I began imagining living in a rural setting where there weren’t any wolves so that no one would mistake my dog for one. Despite missing the idea of having wolves nearby, I imagined how much more relaxed I would feel when out on trails, not worrying that Conall could be shot, not thinking about all of the wolves slaughtered by hunters. I envisioned myself writing and publishing a book about my time in Idaho without fear of reprisals from neighbors or members of my community.
Where is that safe place, a place where my dogs and I could be happy? Does it even exist?
I contacted friends living in Vermont. They’re every bit as into running, hiking, biking and skiing on trails as I am, year-round, regardless of conditions. For years I’ve viewed their photos on Facebook and marveled at the beautiful terrain they have near their home and its rural setting. We spent nearly an hour talking on the phone as they answered many of my questions about life in rural Vermont.
I like that roughly two-thirds of Vermont’s electorate voted for Biden. In Idaho, two-thirds voted for Trump, which was actually a small victory because in years past, more like 80-to-90-percent of voters voted Republican. Idaho isn’t going to turn blue, or even purple, anytime soon.
Vermont doesn’t have any known hate groups, according to the Southern Poverty Law Center. Idaho has several, and a long, bloody history of conflicts between them and local and federal law enforcement agencies.
Vermont, though, does have hunting laws as awful as Idaho’s, including allowing the use of hounds to hunt and kill coyotes. But, so far at least, there are no wolves in Vermont, so presumably Conall wouldn’t be instantly feared or vilified, or shot.
I would certainly miss my cozy little house I worked so hard to create. The thought of selling it makes me truly sad. I remember when the 2008 recession hit and I was faced with potentially having to do just that. “Don’t sell it,” my father admonished. “You’ve worked too hard for it and love it too much.” He was right. I took a job in my home state that paid enough to allow me to keep my Idaho home until I could return to it full-time in 2014.
But circumstances around me are making living here less attractive, less safe. This afternoon while out in my yard with my dogs I heard the incredibly loud and fast tat-tat-tat of an assault rifle, someone “target shooting” in the Forest Service parking area just a quarter mile from my house. Both dogs were spooked; they know it’s a bad thing.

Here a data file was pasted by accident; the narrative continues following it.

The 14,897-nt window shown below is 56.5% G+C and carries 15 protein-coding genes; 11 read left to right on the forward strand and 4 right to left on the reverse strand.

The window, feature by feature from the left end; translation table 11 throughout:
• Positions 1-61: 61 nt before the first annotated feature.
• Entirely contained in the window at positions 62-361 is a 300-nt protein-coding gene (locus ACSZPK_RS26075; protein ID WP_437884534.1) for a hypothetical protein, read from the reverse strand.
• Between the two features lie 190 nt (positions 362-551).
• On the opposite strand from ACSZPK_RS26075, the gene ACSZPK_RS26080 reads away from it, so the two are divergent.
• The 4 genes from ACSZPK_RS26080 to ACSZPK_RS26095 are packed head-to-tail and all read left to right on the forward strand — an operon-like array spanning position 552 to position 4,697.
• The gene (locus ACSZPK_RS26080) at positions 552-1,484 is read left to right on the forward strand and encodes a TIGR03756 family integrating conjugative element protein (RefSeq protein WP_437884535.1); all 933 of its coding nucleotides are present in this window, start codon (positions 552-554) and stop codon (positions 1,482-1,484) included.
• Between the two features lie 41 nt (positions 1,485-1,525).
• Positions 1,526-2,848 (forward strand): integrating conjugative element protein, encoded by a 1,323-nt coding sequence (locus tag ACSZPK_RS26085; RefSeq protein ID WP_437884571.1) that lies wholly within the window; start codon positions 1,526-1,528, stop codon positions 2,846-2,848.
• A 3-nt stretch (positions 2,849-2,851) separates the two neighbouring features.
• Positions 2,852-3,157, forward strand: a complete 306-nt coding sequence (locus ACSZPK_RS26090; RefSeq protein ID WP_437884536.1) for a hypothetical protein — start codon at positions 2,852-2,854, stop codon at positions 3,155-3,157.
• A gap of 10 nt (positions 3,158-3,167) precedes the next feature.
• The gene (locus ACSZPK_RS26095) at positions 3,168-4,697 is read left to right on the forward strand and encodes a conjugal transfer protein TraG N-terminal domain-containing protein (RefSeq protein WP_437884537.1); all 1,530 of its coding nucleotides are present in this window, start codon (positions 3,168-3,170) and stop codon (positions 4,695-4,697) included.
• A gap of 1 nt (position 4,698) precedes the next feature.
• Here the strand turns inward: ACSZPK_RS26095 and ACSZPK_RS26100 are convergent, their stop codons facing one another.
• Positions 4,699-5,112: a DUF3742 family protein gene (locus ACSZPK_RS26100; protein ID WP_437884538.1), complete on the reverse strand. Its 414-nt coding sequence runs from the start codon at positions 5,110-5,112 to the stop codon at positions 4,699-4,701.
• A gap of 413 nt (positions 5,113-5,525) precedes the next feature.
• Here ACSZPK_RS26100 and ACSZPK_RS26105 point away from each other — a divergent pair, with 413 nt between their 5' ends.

In the months leading up to the 2020 election, sales of guns and ammunition skyrocketed. I bet Idahoans were high on the list of purchasers by state. A few days ago, the feds arrested four men with ties to white supremacy groups – two of them active Marines – for trafficking in unlicensed guns and holding live-fire training in the deserts of Idaho. I wasn’t surprised. (Actually, I was surprised that the feds, under the current administration, arrested them.) I worry that the increased target shooting in the forest nearby is related to formation or expansion of militia groups that so far have congregated primarily in the northern part of the state.
Yet I ask myself: Is the devil I know better than the devil I don’t? I could sell my beloved home and move to another state, a huge sacrifice, only to find myself in similar or different but equally offensive surroundings. And honestly, the list of locations I find attractive is short. I need trees/forest; access to off-leash trails; a rural setting with space (like, a few acres) and quiet around me; seasons (I really do love winter’s snow); and no wolf hunting or trapping.
I want to be part of a progressive community. Since moving to Idaho I’ve told puzzled friends back in my home state that I love the climate but not the culture. I miss my progressive friends. I’m sick of regressive attitudes and policies. Parts of rural Vermont could be a good fit for me, both in terms of climate and culture. Or maybe some other “blue” northern-latitude state.
I have all winter and the rest of the pandemic to think about this, do some research. That’s within my control. Who knows whether I will sell and move, but just considering that option empowers me, a little, and helps me sleep better.
If you’ve read this far, thank you. Here’s the warning I promised at the top of the long post: White supremacist groups are growing, nationally and internationally. Be aware and wary of them. Call them out for what they are: terrorists. Good people can’t afford to be complacent or tolerant. We can’t be silent.
Feature image: Conall on the ski resort service road on October 30th, not far from where we encountered the hunters, larch trees in their fall glory.